Long the class of the Midwest, Illinois looks to bring a national title to Champaign
14 May 2023
by Jordan Perez of AmateurGolf.com

see also: Tommy Kuhl Rankings

Adrien Dumont de Chassart and Tommy Kuhl remember it well.

Ever since their freshmen year, the Fighting Illini would always find a way to the National Championships. Actually, Illinois had done it 13 times in a row. Sure, their senior year hadn’t been their most consistent, but the pride of the Big Ten always got it done.

On the final day of the New Haven Regional in 2022, when the team woke up five shots behind the final seed, 18 holes of opportunity awaited. But instead of surpassing the threshold, Illinois would remain stagnant. Kuhl would finish under par for his final round, but it wasn’t enough. The Fighting Illini ended their 2022 season right outside the cutline, marking the first time in 13 years Mike Small's entourage failed to qualify for nationals.

Illinois has won eight straight Big Ten titles
Their heads hung low as they gathered in the airport, awaiting their flight home back to Champaign. A tough conversation was had. He knew the issue. “We were a good team,” he says. “But we didn’t have the toughness.”

It was a tough pill to swallow for a program that made toughness a trademark. When Small was hired to head coach his alma mater in 2000, he had just lost his PGA Tour card. He knows exactly what kind of attitude that demands: “Conviction, discipline, the grind, the grit.”

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Related: The Road to Grayhawk: Previewing the NCAA Men's Regionals

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His coaching philosophy, he says, was fortified in his time out on Tour. Entrusted to be at the helm of the oldest programs in the NCAA, he’d have to summon that from himself and the athletes he’d coach. The department’s goal was to hire someone who knew college golf but could figure out the coaching part along the way. “I didn’t really know what to do,” Small admits. Donor involvement, facilities, recruiting, and scheduling were an entirely different world.

The Illini's state-of-the-art indoor practice facility
For the first seven years, he’d do it all by himself – no assistant coach by his side. But only within two years had the program begun making NCAA appearances. Fighting beside teams who, on paper, were winning out. Schools in better climates. Schools who won the recruiting races. Schools with better facilities.

Illinois would address the climate part, opening a robust, 14,150 square foot indoor facility in 2007. It had everything a college golfer could ever ask for: Indoor putting, chipping and pitching areas, heated hitting bays, a golf equipment repair room and a full locker room.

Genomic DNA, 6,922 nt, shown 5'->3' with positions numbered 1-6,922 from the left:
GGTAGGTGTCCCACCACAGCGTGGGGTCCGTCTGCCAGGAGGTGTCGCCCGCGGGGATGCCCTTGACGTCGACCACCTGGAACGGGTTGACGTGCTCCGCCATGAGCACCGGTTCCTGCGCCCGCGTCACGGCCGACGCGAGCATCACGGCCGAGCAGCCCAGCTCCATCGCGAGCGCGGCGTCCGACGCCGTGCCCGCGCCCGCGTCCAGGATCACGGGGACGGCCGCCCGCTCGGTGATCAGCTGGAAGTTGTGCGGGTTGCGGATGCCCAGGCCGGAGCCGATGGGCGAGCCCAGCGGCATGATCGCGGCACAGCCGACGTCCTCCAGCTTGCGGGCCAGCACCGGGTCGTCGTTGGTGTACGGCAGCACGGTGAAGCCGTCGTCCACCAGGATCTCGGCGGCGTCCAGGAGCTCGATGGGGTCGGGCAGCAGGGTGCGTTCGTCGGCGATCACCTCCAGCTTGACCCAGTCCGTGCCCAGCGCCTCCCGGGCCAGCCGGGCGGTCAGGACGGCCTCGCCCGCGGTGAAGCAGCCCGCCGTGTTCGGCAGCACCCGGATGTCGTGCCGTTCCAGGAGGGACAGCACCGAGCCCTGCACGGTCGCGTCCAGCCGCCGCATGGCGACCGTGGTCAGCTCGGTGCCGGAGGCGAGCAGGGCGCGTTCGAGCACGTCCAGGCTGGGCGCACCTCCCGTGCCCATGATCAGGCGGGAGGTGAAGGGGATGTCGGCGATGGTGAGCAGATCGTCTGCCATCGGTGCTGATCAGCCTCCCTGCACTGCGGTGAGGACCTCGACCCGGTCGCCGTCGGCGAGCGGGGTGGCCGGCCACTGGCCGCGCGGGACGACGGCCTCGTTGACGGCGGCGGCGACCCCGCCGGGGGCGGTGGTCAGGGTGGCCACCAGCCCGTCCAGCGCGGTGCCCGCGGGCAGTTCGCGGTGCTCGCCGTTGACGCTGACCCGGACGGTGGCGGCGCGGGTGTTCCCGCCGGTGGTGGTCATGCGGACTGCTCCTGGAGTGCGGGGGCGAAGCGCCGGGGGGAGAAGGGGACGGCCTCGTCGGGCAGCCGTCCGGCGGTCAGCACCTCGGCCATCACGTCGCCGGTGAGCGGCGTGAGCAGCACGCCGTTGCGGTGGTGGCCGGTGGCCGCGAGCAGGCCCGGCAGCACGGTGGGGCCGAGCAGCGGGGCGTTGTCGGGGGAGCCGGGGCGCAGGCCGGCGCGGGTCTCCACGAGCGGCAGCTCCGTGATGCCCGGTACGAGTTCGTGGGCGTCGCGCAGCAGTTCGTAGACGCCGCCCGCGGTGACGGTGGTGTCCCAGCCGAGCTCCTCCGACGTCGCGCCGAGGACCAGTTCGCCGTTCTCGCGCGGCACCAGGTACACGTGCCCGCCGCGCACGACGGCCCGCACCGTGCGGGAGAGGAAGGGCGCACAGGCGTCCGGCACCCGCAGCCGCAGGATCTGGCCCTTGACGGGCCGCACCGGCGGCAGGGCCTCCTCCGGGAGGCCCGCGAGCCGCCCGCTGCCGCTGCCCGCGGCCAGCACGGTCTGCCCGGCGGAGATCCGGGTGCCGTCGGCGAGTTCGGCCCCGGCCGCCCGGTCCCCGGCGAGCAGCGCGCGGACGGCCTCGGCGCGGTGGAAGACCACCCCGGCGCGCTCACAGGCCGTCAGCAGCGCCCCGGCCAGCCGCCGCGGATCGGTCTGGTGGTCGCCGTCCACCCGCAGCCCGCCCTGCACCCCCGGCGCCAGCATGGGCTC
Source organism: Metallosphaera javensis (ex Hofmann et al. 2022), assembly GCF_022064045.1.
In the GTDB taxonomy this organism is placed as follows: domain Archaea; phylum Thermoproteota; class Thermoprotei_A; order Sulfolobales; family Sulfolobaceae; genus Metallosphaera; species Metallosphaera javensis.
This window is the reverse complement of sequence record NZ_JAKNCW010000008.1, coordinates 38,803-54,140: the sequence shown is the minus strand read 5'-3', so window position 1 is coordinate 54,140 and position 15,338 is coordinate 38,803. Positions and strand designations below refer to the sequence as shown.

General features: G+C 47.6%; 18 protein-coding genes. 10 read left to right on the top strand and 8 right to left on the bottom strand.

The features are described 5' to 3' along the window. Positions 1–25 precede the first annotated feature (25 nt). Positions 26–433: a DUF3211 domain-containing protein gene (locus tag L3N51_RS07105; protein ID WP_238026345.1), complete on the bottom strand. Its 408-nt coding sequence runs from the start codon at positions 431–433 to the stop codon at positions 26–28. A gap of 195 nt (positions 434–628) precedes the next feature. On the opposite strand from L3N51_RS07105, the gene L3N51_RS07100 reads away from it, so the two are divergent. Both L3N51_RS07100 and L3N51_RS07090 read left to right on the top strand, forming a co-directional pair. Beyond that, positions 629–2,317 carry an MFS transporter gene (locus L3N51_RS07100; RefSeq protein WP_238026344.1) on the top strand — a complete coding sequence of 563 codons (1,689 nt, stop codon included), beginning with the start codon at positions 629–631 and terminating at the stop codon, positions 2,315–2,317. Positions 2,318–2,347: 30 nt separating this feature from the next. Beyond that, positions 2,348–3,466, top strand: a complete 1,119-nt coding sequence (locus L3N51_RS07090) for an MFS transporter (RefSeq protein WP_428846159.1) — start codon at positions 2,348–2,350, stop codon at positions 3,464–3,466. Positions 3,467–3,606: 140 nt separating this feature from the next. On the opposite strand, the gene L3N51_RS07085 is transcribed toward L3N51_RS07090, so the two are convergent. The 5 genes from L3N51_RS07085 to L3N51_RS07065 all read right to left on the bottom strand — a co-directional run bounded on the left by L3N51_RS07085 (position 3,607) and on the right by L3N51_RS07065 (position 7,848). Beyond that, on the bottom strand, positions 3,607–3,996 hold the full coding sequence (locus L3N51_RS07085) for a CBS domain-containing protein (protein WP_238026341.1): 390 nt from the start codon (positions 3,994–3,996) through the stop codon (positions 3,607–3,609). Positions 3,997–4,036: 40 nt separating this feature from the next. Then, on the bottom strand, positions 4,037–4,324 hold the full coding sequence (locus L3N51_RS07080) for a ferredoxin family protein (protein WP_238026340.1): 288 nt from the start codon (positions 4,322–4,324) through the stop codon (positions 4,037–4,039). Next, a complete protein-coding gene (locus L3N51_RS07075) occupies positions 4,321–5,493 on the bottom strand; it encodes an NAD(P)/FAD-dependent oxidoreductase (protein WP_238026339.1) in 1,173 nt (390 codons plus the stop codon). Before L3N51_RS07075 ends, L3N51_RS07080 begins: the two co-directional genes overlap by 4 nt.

Two individual NCAA titles and 13 NCAA championship appearances later, Illinois would become a very difficult program to ignore.

Adrien Dumont de Chassart
Illinois’ longest-tenured active players, Dumont de Chassart and Kuhl, couldn’t be from more different backgrounds: Dumont de Chassart hails from Villers la Ville, a small town in Belgium who admits college golf was nothing like anything his home country had. Kuhl, who grew up a lifelong Illinois fan and attendee of many Illinois golf camps, wanted to fulfill a lifelong dream.

Both called their recruiting processes simple. Illinois had developed an unofficial Belgian pipeline, boasting Thomas Detry and Thomas Pieters – two players Dumont de Chassart had looked up to. He was his country’s amateur champion and played in his first professional event before finishing high school – making him a highly sought-after recruit. Kuhl was his state junior champion, a two-time high school golf champion and had begun to make a splash on the national scene.

Each took two visits, but neither considered playing anywhere else.

“There’s a standard around this program that Coach Small preaches,” Kuhl says. “The way you work in your practice when you train in the workout room, the way you study, the way you treat people,” he says.

Mike Small is in his 23rd year at his alma mater
Often, Small will talk about Illinois hitting its “standard.” On that fateful day at Regionals in 2022, that didn’t happen. The aftermath says otherwise. It took developing Jackson Buchanan, who has blossomed in his sophomore year. It also took bringing on fifth-year Matthis Besard from Southern Illinois, who has soared in his only year spent in Champaign. Two top-10s and a third-place finish at the conference championship are meaningful contributions.

The fire from his fifth-year mature trio is the kind of resolve Small loves. “They practice harder than anybody,” Small says. “They’ve taken ownership of the season.” Kuhl has played some of the best golf of his entire career, with the second-best scoring average and seven top fives. Dumont de Chassart, the 12th-ranked player in the world, has recorded one win and three-runner-up finishes this season.

Small subscribes to a philosophy called PhD: Poor, hungry and determined. As it has been explained to Small’s players, Poor means not being above anyone else, hungry is the motivation to play with what you have, and determined is knowing what you want. That line of thinking has produced seven victories, the best win percentage at the top of Division I men’s golf. In an era where it felt almost impossible to challenge No. 1, the biggest threat to their reign is somewhere a little chillier than the Southeast.

Once upon a time, Small was a coach who had to learn on the job and build a program from the ground up. Now, this group has given Small his best chance at accomplishing the program’s missing feat – a team championship. Yet, he remains as humble as ever.

“The game owes us nothing,” Small says. “All the attention we've gotten last few weeks has been great. But it's just it's noise and we’ve got to put that away. We’ve got to go play golf.”

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